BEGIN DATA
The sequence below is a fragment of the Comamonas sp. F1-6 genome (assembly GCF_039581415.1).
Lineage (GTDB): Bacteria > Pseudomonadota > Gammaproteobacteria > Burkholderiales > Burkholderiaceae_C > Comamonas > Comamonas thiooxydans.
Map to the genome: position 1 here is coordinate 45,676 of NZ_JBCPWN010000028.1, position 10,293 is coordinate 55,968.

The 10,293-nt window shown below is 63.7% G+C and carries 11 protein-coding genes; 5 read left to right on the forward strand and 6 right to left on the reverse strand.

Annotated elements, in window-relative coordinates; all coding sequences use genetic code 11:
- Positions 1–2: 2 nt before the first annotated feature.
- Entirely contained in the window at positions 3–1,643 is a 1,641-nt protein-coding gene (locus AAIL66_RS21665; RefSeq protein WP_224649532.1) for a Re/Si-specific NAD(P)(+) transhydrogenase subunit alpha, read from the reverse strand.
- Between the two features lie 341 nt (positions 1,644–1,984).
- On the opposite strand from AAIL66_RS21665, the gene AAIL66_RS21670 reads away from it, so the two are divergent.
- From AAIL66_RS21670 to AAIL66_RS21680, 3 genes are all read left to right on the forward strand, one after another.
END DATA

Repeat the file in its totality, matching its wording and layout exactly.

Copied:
The sequence below is a fragment of the Comamonas sp. F1-6 genome (assembly GCF_039581415.1).
Lineage (GTDB): Bacteria > Pseudomonadota > Gammaproteobacteria > Burkholderiales > Burkholderiaceae_C > Comamonas > Comamonas thiooxydans.
Map to the genome: position 1 here is coordinate 45,676 of NZ_JBCPWN010000028.1, position 10,293 is coordinate 55,968.

The 10,293-nt window shown below is 63.7% G+C and carries 11 protein-coding genes; 5 read left to right on the forward strand and 6 right to left on the reverse strand.

Annotated elements, in window-relative coordinates; all coding sequences use genetic code 11:
- Positions 1–2: 2 nt before the first annotated feature.
- Entirely contained in the window at positions 3–1,643 is a 1,641-nt protein-coding gene (locus AAIL66_RS21665; RefSeq protein WP_224649532.1) for a Re/Si-specific NAD(P)(+) transhydrogenase subunit alpha, read from the reverse strand.
- Between the two features lie 341 nt (positions 1,644–1,984).
- On the opposite strand from AAIL66_RS21665, the gene AAIL66_RS21670 reads away from it, so the two are divergent.
- From AAIL66_RS21670 to AAIL66_RS21680, 3 genes are all read left to right on the forward strand, one after another.